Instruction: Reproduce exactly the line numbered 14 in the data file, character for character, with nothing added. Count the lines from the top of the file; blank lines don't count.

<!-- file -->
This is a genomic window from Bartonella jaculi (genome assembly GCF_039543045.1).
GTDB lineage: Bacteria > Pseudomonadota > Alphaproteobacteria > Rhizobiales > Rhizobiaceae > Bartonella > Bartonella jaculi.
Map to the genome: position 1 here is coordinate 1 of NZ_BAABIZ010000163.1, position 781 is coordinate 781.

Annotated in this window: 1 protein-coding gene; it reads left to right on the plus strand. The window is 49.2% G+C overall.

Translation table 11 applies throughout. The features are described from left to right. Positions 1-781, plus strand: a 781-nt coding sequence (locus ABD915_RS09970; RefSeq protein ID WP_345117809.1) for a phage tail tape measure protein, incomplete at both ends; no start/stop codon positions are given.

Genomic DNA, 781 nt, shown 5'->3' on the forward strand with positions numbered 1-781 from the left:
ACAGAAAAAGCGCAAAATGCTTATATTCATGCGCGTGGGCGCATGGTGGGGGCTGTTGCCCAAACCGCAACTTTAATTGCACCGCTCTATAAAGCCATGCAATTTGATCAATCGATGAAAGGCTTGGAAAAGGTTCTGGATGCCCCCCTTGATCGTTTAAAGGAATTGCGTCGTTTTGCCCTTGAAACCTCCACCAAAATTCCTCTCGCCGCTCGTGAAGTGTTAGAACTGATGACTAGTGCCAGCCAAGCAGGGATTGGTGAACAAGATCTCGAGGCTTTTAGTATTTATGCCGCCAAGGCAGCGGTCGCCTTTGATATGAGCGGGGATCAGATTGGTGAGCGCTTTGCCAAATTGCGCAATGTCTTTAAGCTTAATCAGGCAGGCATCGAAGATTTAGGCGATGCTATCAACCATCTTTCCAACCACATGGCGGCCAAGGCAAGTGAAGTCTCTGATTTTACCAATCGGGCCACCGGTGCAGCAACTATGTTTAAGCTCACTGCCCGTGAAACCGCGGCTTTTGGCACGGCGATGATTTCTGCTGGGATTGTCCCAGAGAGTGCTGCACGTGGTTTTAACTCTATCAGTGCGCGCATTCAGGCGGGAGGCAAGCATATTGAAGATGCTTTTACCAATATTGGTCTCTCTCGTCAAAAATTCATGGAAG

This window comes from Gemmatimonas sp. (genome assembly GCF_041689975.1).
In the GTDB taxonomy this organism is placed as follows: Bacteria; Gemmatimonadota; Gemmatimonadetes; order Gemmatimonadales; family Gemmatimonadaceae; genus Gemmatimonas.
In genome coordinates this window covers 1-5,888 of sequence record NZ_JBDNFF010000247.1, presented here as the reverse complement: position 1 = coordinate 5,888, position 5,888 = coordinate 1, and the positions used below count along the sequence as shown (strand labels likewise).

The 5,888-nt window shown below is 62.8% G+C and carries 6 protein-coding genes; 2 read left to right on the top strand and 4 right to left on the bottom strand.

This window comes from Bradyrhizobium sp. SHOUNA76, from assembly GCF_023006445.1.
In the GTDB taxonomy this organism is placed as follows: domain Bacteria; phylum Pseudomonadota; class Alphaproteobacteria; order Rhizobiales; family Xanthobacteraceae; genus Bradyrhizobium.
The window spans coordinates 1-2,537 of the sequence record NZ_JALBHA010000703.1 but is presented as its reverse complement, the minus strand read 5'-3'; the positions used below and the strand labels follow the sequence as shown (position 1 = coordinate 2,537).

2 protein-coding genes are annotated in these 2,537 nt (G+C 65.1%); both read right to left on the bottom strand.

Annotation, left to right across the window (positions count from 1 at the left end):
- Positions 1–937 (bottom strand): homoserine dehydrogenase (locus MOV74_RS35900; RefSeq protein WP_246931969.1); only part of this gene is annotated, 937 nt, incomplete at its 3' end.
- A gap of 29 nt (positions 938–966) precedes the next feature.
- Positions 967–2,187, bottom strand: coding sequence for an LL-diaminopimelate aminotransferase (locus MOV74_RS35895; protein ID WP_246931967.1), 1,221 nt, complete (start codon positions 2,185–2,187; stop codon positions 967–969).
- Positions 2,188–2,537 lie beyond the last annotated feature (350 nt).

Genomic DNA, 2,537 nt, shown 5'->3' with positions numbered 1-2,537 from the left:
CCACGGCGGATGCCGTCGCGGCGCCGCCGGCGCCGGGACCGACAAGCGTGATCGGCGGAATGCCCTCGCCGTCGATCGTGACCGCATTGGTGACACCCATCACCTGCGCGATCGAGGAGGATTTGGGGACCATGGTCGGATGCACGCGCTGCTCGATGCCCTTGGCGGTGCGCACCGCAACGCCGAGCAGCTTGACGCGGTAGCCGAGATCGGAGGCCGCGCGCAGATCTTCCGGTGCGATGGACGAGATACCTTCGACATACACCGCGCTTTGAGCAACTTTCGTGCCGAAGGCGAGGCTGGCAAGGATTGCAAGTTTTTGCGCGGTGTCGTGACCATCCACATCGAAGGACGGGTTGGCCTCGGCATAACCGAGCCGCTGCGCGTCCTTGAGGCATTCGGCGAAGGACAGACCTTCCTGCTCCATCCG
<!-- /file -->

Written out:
The window spans coordinates 1-2,537 of the sequence record NZ_JALBHA010000703.1 but is presented as its reverse complement, the minus strand read 5'-3'; the positions used below and the strand labels follow the sequence as shown (position 1 = coordinate 2,537).